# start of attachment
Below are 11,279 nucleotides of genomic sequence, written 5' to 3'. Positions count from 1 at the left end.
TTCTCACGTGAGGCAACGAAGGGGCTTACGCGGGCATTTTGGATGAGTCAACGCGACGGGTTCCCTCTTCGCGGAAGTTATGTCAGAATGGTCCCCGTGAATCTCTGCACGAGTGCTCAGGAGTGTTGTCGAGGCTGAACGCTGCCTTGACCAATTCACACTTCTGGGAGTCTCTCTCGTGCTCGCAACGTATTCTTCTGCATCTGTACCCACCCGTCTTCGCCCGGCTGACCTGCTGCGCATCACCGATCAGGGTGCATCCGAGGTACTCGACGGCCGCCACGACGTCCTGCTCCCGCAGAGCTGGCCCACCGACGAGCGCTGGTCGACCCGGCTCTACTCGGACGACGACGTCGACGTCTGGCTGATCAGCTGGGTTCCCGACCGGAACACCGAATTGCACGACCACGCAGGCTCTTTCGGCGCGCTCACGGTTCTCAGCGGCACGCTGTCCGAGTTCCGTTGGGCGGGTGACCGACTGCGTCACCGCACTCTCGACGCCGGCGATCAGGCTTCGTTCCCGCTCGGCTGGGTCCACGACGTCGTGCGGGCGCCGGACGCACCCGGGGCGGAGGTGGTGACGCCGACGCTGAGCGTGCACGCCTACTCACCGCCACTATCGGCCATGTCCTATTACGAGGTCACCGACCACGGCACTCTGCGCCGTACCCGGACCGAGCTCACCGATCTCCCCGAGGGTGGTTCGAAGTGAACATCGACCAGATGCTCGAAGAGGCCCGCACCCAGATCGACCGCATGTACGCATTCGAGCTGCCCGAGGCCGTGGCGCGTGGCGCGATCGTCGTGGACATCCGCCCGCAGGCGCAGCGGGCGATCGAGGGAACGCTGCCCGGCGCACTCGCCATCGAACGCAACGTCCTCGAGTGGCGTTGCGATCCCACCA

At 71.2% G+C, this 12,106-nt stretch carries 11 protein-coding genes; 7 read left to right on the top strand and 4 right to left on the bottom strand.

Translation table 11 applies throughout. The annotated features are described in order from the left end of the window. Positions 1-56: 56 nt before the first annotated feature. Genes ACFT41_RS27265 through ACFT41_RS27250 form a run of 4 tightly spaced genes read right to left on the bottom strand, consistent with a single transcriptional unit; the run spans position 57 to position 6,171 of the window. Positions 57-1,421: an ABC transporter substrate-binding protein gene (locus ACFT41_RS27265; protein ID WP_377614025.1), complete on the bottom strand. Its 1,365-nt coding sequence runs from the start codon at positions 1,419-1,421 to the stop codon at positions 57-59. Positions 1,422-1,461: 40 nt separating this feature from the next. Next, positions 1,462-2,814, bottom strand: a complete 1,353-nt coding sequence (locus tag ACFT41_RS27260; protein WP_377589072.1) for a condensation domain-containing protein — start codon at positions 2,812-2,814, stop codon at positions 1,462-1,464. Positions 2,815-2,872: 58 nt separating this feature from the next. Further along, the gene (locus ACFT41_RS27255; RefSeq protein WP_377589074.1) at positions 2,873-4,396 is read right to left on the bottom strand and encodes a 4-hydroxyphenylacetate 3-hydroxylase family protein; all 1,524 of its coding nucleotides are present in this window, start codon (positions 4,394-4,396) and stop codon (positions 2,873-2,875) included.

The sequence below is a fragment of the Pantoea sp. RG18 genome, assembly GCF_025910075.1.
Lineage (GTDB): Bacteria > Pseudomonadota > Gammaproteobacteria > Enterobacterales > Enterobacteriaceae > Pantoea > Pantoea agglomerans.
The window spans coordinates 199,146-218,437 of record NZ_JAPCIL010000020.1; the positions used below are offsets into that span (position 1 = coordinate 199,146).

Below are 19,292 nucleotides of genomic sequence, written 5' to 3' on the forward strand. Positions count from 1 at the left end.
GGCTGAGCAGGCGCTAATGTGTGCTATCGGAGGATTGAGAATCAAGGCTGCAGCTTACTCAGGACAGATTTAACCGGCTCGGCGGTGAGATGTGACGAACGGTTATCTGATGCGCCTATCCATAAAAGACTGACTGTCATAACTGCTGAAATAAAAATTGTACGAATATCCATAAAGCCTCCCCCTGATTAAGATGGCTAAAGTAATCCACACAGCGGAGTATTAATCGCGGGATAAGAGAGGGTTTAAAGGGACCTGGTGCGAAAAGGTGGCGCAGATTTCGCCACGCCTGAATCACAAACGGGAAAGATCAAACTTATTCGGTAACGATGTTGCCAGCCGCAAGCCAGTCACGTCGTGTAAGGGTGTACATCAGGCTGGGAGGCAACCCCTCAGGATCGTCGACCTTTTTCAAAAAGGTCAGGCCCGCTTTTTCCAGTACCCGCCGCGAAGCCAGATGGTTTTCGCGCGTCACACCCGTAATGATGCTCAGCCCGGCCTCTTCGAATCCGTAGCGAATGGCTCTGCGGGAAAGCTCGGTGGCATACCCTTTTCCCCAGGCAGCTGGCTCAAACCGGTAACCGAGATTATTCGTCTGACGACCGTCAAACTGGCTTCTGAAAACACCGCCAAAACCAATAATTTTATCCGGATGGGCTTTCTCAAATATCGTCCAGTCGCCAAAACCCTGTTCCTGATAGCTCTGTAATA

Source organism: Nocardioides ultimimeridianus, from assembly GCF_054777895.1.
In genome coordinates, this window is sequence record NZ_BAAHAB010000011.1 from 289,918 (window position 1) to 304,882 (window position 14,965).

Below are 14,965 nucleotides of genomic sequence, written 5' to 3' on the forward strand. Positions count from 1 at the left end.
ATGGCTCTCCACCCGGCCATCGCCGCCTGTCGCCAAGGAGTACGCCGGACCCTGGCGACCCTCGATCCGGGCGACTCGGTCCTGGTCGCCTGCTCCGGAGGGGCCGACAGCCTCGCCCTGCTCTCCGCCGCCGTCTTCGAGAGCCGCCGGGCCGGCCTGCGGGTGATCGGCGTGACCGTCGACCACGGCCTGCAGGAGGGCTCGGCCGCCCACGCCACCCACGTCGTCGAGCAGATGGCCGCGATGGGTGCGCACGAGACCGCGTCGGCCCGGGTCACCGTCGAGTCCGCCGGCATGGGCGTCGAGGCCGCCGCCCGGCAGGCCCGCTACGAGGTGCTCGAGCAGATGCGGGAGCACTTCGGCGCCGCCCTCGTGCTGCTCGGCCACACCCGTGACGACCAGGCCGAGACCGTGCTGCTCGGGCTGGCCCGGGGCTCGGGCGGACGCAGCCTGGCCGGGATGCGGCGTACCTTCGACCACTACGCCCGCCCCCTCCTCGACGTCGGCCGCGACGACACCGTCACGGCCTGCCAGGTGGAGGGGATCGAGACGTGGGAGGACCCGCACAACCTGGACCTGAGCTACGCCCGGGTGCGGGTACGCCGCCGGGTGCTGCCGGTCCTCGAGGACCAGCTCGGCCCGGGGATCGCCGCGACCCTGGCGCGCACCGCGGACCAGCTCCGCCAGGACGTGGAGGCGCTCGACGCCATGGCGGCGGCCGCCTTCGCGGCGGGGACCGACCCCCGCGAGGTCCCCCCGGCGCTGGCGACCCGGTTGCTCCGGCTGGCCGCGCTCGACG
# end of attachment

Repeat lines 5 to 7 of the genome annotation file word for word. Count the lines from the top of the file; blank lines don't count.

The sequence below is a fragment of the Pantoea sp. RG18 genome, assembly GCF_025910075.1.
Lineage (GTDB): Bacteria > Pseudomonadota > Gammaproteobacteria > Enterobacterales > Enterobacteriaceae > Pantoea > Pantoea agglomerans.
The window spans coordinates 199,146-218,437 of record NZ_JAPCIL010000020.1; the positions used below are offsets into that span (position 1 = coordinate 199,146).